DEATH IN A STRANGE COUN­TRY

Sunday Tasmanian - Tassie Living - - BOOKS - By Donna Leon Ar­row Jacq Ellem

WHEN it comes to crime nov­els, I think I pre­fer the Bri­tish va­ri­ety over the Amer­i­can ones. But when Donna Leon’s Death in a Strange Coun­try crossed my desk I was in­trigued.

I’ve read Bi­lal Parker with the crimes set in Egypt, the love­able Vish Puri in In­dia, In­spec­tor Singh in Malaysia and David Hew­son’s nov­els set in Rome, but Venice has al­ways cap­tured my imag­i­na­tion.

I de­voured it. It is an easy read and it flows so well.

Brunetti is a Com­mis­sario of the Vene­tian Po­lice ( the equiv­a­lent of a com­mis­sioner or po­lice in­spec­tor, as I dust off my rusty Ital­ian) who is dig­ni­fied in deal­ing with the overt cor­rup­tion of his su­pe­ri­ors and ac­cept­ing of the way bu­reau­cracy spins within it­self.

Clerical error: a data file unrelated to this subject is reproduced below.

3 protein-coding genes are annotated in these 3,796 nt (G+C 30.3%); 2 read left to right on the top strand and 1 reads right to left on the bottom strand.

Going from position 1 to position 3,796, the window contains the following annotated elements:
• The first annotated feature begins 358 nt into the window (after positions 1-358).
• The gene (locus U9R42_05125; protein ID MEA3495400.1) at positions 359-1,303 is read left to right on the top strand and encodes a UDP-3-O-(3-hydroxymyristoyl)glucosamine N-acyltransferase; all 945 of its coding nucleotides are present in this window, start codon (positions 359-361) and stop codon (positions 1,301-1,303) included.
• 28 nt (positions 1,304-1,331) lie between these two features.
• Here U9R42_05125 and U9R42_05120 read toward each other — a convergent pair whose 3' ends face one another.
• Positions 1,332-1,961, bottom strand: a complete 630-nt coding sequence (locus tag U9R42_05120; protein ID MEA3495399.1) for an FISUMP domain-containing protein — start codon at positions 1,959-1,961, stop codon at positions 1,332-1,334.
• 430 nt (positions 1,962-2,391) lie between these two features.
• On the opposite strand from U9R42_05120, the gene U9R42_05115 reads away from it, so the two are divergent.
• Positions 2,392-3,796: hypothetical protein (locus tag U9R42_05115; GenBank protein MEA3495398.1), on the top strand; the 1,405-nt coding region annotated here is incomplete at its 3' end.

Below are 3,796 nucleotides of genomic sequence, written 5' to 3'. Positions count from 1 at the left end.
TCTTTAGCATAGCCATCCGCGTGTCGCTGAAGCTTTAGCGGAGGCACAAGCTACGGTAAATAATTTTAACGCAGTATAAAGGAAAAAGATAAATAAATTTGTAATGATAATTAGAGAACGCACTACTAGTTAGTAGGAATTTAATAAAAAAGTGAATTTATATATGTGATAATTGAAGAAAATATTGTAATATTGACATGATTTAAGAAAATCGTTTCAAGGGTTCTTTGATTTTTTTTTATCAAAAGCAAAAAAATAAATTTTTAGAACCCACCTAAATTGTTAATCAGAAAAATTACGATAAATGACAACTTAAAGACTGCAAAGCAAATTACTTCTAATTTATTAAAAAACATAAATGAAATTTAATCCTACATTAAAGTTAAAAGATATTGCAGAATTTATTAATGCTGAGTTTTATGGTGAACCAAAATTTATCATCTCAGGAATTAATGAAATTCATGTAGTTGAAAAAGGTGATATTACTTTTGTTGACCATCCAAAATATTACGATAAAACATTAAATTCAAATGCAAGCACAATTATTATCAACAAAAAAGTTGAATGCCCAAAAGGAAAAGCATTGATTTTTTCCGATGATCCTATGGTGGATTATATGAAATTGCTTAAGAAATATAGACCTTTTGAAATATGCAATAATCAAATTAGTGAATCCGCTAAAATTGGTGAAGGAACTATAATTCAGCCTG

You have a young man found in the canal, an Amer­i­can sol­dier off the base, and so the in­ves­ti­ga­tion hits a wall – sev­eral, in fact.

But Brunetti qui­etly and doggedly, keeps search­ing for an­swers.

I am a sucker for the po­etry of the land­scape and Leon paints a mas­ter­piece with this se­ries.

One stroke at a time, one layer at a time, so the more you read, the deeper you go in dis­cov­er­ing the characters and cor­rup­tion within tales of crime and in­trigue. + Get your dis­counted copy of Death in a Strange Coun­try us­ing the coupon be­low

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